Jones-ing for Hip: Who’s Barneys’ New Daddy?

They won’t change it-will they?

That’s been a common response of Barneys loyalists to the news that Jones Apparel Group, the middlebrow purveyor of sensible suiting and shoes, has bought their favorite iconic, eccentric luxury-goods emporium.

“It’s just that whole thing, like, ‘Whaaat? How could it be?'” said designer Alice Roi, who remains a loyal customer of Barneys even after they stopped selling her clothes after a year in 2002. “I just hope that it doesn’t change the way that they’ve positioned the store, as far as their aesthetic.”

“As long as it stays the same, I’m happy,” said Marshall Field’s scion Marina Rust, who co-hosted a Nov. 11 party on the second floor for Lanvin designer-of-the-moment Alber Elbaz. “I assume they want it to be very much the way it has been.”

Socialite Helen Lee Schifter said she hoped the Jones folk-who own Nine West, Easy Spirit, et al.-will “honor” the store. “I just feel like it’s such a special place, so if they want it they must know that,” she said.

The reaction might seem slightly patronizing, but it’s not surprising. Barneys shoppers are a fiercely loyal breed-pride in the store, after all, is part of what makes a Manhattanite a Manhattanite-and tend to treat the brand as if were one of the fragile designer ceramics sold on the newly expanded “Chelsea Passage” department: One wrong move and it will shatter to pieces.

The Barneys legend began in 1923, when a ballsy Lower East Sider named Barney Pressman pawned his wife’s $500 engagement ring to pay for the lease and fixtures on a 500-square-foot storefront on lower Seventh Avenue. Styling himself “the cut-rate king,” he sold overstock with the labels cut off and dead men’s fine suits bought from their widows, according to Joshua Levine’s book The Rise and Fall of the House of Barneys (Morrow, 1999). In the 1970’s, Barney’s son Fred began spiffing up and expanding the store, adding European designers like Giorgio Armani.

In the late 1970’s, Fred’s son Gene added a women’s department.

Barneys came of age in the 1980’s as an incubator of fashion trends, led by Gene and, to a lesser extent, his brother Bob. They wanted it edgy, modern; not schlumpy and cut-rate. “It was the most interesting store; it was the only great department store that had a great flair-that to me was the real Barneys,” said artist and socialite Anh Duong, recalling her impressions of the store when she moved here from Paris in 1988.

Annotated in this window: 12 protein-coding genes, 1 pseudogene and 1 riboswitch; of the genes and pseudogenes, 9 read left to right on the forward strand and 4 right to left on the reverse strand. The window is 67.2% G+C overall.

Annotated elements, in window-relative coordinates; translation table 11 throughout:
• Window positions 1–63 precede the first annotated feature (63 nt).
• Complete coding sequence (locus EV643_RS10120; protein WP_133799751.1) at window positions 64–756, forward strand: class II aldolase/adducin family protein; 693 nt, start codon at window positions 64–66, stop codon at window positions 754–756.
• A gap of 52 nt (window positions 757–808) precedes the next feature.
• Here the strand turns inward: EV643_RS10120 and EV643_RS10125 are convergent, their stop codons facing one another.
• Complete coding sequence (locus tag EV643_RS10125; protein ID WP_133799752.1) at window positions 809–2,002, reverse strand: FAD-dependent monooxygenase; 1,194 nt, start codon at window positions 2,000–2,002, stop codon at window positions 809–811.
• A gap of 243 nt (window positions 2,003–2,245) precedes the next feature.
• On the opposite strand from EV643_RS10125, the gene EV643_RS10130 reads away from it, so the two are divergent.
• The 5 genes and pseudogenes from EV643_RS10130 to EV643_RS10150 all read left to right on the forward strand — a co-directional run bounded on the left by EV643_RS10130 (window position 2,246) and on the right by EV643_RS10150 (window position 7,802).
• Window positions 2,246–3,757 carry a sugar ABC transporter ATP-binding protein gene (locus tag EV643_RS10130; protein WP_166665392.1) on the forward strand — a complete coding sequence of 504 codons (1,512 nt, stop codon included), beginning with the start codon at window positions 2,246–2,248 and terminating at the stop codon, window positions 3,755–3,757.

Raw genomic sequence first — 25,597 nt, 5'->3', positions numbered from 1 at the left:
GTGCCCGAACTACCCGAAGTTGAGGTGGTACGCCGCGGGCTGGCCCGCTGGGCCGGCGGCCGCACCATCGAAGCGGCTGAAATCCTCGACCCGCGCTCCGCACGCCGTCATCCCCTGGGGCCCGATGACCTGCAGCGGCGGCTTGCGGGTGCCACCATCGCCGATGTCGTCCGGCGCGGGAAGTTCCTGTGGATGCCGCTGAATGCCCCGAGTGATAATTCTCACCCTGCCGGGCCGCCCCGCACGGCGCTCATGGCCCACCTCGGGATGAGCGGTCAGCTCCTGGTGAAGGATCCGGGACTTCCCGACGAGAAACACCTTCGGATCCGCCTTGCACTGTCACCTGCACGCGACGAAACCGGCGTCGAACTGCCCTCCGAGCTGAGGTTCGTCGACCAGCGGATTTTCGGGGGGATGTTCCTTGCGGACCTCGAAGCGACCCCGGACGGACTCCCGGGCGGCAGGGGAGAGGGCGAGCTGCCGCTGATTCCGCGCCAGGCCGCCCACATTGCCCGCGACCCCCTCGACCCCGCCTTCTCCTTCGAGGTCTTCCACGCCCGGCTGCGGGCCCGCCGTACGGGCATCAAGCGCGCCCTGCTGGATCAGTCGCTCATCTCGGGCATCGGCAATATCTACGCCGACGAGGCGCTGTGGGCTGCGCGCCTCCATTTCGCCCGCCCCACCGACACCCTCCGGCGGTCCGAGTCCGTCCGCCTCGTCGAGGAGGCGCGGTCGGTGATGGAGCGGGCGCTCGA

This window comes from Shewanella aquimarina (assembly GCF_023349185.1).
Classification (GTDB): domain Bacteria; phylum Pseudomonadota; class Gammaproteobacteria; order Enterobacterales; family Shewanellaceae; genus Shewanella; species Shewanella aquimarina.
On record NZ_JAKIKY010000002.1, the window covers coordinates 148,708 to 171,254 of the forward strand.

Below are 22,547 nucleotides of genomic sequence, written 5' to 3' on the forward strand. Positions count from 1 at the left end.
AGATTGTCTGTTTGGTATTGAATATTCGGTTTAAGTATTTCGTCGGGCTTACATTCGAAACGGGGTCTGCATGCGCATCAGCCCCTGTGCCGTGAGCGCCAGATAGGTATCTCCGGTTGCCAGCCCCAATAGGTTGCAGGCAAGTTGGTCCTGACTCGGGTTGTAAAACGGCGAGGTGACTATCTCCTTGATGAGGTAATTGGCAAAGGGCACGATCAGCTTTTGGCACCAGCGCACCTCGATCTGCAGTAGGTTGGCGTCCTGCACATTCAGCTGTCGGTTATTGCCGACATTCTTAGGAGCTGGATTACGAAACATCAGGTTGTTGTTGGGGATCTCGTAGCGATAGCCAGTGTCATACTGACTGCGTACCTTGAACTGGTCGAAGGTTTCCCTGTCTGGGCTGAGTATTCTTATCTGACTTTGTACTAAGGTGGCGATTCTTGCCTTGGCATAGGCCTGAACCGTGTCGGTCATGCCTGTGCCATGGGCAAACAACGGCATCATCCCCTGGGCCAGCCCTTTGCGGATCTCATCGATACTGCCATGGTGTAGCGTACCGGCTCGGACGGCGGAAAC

“It was the first place I got black opaque tights, and I wore them with Dr. Martens, a black miniskirt and a black turtleneck,” said Ms. Roi, who shopped there as a middle-schooler.

“I bought my first Prada suit there,” said Kelly Killoren Bensimon, the social butterfly and author of American Style. “I bought my first Azzedine Alaia butterfly dress there, I bought Azzedine Alaia hot pants there, I bought my first thigh-high boots there …. “

In 1989, Barneys partnered with Isetan, a Japanese department-store chain, a relationship which dissolved bitterly 10 years later over disagreements about Isetan’s role.

In 1993, the company opened their Madison Avenue flagship and threw a fancy launch party. “It was a very big extravaganza,” Ms. Schifter said. Ms. Rust fondly remembers bustling next-door to the Pierre hotel through a secret passageway, where Barry White was playing during the party. The flagship project ended up costing $267 million-about $120 million over budget.

In 1996, Barneys declared bankruptcy, and ever since it has played the profligate sister to the more sensible Bloomingdale’s and the stately, dowager-esque Bergdorf Goodman-its roller-coaster, free-spending image somehow giving the business a more human face. A fashionista could deplete her credit card there on Yohji Yamamoto sweaters and Balenciaga bags, knowing that the chief executive officers were right there with her, splurging on mosaic floors and goatskin walls.

The company emerged from Chapter 11 in 1999 after shuttering stores in Cleveland, Houston and Dallas, and in 2001 the board appointed Howard Socol as president and chief executive officer. Mr. Socol, the former C.E.O. of slightly upscale department-store chain Burdines, grew the shoe department, created an expanded home for the very profitable beauty department in the basement, and expanded the younger Co-Op department.

After four years of restructuring, the company moved into the black in the fiscal year ending Feb. 1, 2003, reporting a profit of $8.5 million on about $383.4 million in sales; in the fiscal year ending Jan. 31, 2004, its profit was $7.1 million on about $409.5 million in sales.